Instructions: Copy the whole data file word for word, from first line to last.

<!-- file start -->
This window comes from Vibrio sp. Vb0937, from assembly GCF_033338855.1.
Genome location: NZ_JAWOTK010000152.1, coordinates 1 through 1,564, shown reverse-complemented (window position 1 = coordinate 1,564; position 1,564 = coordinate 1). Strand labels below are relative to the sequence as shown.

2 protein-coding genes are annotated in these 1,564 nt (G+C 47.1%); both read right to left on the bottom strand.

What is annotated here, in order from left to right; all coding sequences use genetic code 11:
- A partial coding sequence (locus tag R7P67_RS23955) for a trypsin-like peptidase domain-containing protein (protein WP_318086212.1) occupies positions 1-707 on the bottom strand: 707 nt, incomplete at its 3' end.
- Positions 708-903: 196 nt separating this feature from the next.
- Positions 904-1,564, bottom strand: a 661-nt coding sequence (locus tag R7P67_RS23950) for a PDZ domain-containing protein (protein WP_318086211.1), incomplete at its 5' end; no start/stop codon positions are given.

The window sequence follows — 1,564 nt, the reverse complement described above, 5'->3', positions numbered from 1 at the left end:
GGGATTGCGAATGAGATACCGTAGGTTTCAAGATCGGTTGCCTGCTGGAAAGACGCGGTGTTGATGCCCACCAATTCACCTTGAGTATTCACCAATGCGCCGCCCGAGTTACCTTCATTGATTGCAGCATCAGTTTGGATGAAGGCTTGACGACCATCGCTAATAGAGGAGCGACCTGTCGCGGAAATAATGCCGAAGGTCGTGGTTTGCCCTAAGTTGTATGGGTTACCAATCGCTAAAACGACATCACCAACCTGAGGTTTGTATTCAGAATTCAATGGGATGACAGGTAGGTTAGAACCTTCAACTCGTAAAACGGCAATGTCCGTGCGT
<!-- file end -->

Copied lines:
This window comes from Vibrio sp. Vb0937, from assembly GCF_033338855.1.
Genome location: NZ_JAWOTK010000152.1, coordinates 1 through 1,564, shown reverse-complemented (window position 1 = coordinate 1,564; position 1,564 = coordinate 1). Strand labels below are relative to the sequence as shown.

2 protein-coding genes are annotated in these 1,564 nt (G+C 47.1%); both read right to left on the bottom strand.

What is annotated here, in order from left to right; all coding sequences use genetic code 11:
- A partial coding sequence (locus tag R7P67_RS23955) for a trypsin-like peptidase domain-containing protein (protein WP_318086212.1) occupies positions 1-707 on the bottom strand: 707 nt, incomplete at its 3' end.
- Positions 708-903: 196 nt separating this feature from the next.
- Positions 904-1,564, bottom strand: a 661-nt coding sequence (locus tag R7P67_RS23950) for a PDZ domain-containing protein (protein WP_318086211.1), incomplete at its 5' end; no start/stop codon positions are given.

The window sequence follows — 1,564 nt, the reverse complement described above, 5'->3', positions numbered from 1 at the left end:
GGGATTGCGAATGAGATACCGTAGGTTTCAAGATCGGTTGCCTGCTGGAAAGACGCGGTGTTGATGCCCACCAATTCACCTTGAGTATTCACCAATGCGCCGCCCGAGTTACCTTCATTGATTGCAGCATCAGTTTGGATGAAGGCTTGACGACCATCGCTAATAGAGGAGCGACCTGTCGCGGAAATAATGCCGAAGGTCGTGGTTTGCCCTAAGTTGTATGGGTTACCAATCGCTAAAACGACATCACCAACCTGAGGTTTGTATTCAGAATTCAATGGGATGACAGGTAGGTTAGAACCTTCAACTCGTAAAACGGCAATGTCCGTGCGT